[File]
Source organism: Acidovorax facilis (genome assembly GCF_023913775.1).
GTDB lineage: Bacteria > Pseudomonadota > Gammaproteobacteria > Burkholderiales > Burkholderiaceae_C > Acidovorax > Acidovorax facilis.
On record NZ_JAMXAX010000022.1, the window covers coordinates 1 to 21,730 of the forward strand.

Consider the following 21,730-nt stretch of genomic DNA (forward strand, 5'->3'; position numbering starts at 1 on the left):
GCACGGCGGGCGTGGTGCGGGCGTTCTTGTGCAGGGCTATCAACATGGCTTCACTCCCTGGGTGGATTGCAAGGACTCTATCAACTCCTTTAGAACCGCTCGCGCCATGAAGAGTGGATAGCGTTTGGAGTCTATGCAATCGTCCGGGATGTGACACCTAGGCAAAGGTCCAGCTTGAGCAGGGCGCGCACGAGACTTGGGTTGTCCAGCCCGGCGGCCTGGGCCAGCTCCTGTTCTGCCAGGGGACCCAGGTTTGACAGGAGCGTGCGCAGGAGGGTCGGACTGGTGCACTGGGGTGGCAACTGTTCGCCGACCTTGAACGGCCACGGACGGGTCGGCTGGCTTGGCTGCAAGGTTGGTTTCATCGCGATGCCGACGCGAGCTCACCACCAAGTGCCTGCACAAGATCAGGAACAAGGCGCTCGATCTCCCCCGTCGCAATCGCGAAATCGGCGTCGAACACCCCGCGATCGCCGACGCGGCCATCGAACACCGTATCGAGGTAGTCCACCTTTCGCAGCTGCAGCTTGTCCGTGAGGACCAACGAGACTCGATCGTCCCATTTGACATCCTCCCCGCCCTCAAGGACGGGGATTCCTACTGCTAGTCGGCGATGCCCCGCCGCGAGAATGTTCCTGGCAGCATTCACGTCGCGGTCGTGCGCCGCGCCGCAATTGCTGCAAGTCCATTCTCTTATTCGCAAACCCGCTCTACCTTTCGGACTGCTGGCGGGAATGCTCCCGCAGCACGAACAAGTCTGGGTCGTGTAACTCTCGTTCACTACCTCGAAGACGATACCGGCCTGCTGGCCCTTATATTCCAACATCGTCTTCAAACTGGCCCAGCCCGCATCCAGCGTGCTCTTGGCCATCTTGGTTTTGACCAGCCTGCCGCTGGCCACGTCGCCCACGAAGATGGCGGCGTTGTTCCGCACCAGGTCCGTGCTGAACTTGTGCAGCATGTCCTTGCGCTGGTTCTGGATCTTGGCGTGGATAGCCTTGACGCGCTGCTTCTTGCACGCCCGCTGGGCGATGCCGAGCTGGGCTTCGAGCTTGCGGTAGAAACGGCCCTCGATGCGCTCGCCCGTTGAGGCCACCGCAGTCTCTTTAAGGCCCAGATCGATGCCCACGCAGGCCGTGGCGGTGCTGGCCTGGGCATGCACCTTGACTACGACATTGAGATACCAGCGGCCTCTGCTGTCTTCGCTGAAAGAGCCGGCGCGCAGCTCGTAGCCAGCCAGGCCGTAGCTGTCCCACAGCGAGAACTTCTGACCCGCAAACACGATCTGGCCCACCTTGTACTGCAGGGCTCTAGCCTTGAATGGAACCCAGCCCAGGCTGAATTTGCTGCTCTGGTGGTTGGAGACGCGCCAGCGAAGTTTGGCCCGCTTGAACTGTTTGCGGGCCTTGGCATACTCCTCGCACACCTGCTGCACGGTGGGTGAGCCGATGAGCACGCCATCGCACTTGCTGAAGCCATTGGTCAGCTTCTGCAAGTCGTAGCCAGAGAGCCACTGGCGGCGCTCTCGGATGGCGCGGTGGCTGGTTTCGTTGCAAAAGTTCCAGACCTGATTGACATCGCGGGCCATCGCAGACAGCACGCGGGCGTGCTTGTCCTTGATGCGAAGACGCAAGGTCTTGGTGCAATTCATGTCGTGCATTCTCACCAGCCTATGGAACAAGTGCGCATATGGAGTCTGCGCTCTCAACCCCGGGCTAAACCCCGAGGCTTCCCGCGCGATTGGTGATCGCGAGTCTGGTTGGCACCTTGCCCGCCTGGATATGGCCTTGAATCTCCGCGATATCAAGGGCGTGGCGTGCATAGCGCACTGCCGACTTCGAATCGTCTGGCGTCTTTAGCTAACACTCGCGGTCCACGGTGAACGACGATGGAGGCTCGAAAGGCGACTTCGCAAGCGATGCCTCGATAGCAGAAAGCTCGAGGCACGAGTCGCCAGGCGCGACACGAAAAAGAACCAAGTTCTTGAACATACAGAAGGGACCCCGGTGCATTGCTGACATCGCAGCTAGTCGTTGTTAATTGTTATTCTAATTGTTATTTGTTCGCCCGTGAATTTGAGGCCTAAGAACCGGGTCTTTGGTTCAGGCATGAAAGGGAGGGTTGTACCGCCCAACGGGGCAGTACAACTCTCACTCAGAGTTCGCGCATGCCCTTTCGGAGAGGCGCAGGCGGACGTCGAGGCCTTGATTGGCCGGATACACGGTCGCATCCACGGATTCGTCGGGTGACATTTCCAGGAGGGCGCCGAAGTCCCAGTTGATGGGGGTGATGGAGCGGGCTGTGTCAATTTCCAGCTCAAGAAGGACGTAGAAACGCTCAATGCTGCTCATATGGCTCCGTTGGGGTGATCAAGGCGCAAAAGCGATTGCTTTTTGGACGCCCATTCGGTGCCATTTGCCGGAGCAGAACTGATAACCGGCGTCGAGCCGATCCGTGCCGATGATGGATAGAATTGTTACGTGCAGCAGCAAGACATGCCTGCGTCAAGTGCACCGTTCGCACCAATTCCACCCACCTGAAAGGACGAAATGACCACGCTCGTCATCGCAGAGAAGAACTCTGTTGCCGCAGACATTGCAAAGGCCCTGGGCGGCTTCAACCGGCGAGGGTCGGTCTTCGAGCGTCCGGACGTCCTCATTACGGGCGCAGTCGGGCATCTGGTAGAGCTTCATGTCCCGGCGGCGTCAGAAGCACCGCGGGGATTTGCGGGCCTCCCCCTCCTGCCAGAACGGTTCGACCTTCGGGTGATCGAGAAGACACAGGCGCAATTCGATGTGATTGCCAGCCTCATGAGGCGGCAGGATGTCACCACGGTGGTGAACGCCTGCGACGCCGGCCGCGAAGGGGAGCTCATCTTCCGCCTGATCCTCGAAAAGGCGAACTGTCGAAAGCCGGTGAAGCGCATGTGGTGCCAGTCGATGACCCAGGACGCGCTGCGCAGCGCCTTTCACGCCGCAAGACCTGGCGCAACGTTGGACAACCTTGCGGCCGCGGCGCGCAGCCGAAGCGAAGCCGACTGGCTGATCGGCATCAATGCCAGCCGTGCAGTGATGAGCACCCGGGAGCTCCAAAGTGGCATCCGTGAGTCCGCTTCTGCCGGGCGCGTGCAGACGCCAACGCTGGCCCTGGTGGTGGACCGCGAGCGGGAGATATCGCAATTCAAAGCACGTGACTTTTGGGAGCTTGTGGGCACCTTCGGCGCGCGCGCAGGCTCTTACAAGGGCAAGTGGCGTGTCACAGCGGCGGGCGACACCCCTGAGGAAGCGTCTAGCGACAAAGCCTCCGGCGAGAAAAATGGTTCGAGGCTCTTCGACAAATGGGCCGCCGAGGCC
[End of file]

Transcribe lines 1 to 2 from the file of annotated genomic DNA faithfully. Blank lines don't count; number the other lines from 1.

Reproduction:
Source organism: Acidovorax facilis (genome assembly GCF_023913775.1).
GTDB lineage: Bacteria > Pseudomonadota > Gammaproteobacteria > Burkholderiales > Burkholderiaceae_C > Acidovorax > Acidovorax facilis.